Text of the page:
Constantly switching between the four main characters, with heavy use of voice overs, Payne truly gets inside the heads of both the candidates as well as Jim whose life is none the less chaotic outside of his vendetta against Tracy, as he harbours feelings for his best friend’s ex-wife with who a potential liaison in a motel, which also starts a downward spiral in his luck when all he receives is a bee sting to the eye, while his plans to swing the outcome of the election and their gradual unravelling only adds to the black humour, as Broderick still manages to charm the audience as the nice guy trying to play it bad, even as his choices only grown increasingly morally dubious, as you question just how low he will sink before he truly hits rock bottom.

Despite seemingly have assembled an all star cast, it is really down to pure good luck on the part of  Director Payne that history has seen his cast’s careers for the most part continue to rise, especially as upon it’s release only Broderick was a big name on the cast, with Witherspoon still yet to become America’s sweetheart, despite coming to the forefront of the public conscious the same year when she also appeared in “Cruel Intentions” meanwhile Klein would become more notable for his appearance in “American Pie” again released the same year as this film, only to soon disappear just as quickly as he had burst onto the scene. The most frustrating piece of casting though would be with Thora Birch, who was originally cast as Tammy only to sadly be replaced by Campbell on the forth day of shooting, following creative differences between herself and Payne, still despite being the second choice Campbell still makes the role her own and only makes it more of a shame that she only had a handful of roles after appearing here.

Seeing how it was released during a golden year for cinema, it’s not too surprising that this film got so overlooked on it’s original release, especially with 1999 being the year that saw the releases of The Matrix, Fight Club, Being John Malkovich, Cruel Intentions and err…. The Boondock Saints. Perhaps if it hadn’t been for the original “American Pie” also being released the same year this would have been the high school movie of choice, but still despite this it is still a darkly comic tale of high school life, while providing some of the cast such as Broderick and Witherspoon to play against type. Needless to say this is one vision of high school which rings more than a little true, without feeling the need to resort to fantasy Esq. Visions of what Hollywood perceives High school life to be like and makes an especially refreshing change to what the Disney machine would have us believe High school to be like, while also reminding us that corruption in politics clearly exists at any level.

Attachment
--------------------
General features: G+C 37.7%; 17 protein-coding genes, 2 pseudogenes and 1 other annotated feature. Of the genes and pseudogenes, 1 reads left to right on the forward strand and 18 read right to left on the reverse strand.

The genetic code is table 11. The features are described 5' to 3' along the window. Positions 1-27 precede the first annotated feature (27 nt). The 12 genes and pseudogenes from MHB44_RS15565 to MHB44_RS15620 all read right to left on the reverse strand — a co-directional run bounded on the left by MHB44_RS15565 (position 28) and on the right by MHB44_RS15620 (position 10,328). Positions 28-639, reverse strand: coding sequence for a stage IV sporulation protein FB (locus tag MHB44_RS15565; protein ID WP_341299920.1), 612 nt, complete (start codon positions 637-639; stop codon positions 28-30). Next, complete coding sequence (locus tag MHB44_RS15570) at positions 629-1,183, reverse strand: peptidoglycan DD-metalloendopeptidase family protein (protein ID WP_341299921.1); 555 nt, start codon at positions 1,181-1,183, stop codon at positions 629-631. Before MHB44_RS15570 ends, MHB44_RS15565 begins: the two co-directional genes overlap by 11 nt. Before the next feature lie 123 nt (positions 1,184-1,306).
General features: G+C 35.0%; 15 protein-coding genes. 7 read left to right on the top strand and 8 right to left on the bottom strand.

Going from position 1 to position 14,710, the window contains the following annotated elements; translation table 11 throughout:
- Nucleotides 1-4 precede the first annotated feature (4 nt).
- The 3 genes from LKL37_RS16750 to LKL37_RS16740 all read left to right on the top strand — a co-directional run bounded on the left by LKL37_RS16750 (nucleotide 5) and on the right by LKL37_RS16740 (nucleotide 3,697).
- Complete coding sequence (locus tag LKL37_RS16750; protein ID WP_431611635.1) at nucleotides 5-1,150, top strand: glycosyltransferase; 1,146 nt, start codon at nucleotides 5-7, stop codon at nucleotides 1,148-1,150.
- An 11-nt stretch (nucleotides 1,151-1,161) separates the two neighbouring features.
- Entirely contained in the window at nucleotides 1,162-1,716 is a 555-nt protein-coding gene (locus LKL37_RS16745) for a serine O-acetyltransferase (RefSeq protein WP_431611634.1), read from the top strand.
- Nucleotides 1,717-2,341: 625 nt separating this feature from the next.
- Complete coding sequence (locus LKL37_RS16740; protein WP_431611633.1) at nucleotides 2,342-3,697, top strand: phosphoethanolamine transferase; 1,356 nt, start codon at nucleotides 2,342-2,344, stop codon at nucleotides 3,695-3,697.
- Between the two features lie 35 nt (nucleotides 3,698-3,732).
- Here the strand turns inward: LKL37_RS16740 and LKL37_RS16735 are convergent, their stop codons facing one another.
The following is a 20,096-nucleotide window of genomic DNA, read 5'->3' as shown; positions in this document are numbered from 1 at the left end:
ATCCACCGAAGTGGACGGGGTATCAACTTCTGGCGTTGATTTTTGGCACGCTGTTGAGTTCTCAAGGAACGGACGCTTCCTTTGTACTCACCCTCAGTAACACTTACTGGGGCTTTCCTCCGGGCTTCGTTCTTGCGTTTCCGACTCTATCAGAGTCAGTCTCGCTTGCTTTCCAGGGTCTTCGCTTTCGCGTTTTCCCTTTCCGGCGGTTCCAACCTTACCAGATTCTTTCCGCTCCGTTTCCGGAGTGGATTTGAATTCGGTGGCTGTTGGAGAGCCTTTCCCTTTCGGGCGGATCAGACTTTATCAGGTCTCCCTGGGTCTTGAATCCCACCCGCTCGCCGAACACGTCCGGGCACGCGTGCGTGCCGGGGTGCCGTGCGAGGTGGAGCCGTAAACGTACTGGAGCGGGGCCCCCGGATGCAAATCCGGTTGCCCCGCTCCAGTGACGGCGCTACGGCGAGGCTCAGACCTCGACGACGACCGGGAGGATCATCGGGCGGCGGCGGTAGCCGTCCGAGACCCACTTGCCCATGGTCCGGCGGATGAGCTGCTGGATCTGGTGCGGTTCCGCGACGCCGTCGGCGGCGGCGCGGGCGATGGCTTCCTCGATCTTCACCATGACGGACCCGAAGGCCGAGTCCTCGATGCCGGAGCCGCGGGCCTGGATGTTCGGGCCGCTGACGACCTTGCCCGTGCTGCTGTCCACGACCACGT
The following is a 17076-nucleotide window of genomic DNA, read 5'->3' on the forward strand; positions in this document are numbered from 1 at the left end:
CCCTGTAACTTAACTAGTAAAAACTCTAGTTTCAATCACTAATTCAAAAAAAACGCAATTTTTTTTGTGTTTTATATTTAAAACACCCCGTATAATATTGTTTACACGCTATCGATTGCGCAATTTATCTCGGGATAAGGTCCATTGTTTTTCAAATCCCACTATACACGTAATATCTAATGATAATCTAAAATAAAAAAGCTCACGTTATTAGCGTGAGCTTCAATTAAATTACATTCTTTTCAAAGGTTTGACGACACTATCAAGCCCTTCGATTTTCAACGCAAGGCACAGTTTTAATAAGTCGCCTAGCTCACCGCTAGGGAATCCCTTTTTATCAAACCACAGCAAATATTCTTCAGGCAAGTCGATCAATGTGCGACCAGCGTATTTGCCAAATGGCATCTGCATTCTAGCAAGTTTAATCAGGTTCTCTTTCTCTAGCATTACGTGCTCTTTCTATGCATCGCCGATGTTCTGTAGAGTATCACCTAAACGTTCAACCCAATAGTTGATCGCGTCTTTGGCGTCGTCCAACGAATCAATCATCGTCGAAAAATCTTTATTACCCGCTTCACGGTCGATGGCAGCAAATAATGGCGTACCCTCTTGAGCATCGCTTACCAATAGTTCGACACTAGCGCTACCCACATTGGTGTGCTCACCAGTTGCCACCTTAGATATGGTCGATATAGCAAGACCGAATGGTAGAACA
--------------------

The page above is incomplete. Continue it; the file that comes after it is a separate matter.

Monday, 16 November 2015

A History of Violence

Title: A History of Violence
Director: David Cronenberg
Released: 2005
Starring: Viggo Mortensen, Maria Bello, William Hurt, Ashton Holmes, Ed Harris, Stephen McHattie, Greg Bryk

Plot: Tom (Mortensen) a mild mannered diner owner living in the small town of Millbrook, Indiana who after foiling an attempted robbery finds himself becoming a local celebrity. However despite his attempts to return to a normal life, he instead finds himself and his family being stalked by a scarred gangster (Harris) who insists that Tom is not who he says he is.

Review:  Despite being known for his love of body horror on which he’d built his reputation, it was clear when this film was released that Cronenberg was keen to move on and explore different themes and ideas, than his cornerstones of mutation, disease and infection which had shape nearly all his previous films. However starting with the much overlooked “Spider” and followed by this film it was clear that he had turned a corner in his career and arguably for the better, Cronenberg perhaps realising that he’d really pushed his body horror obsessions as far as he could.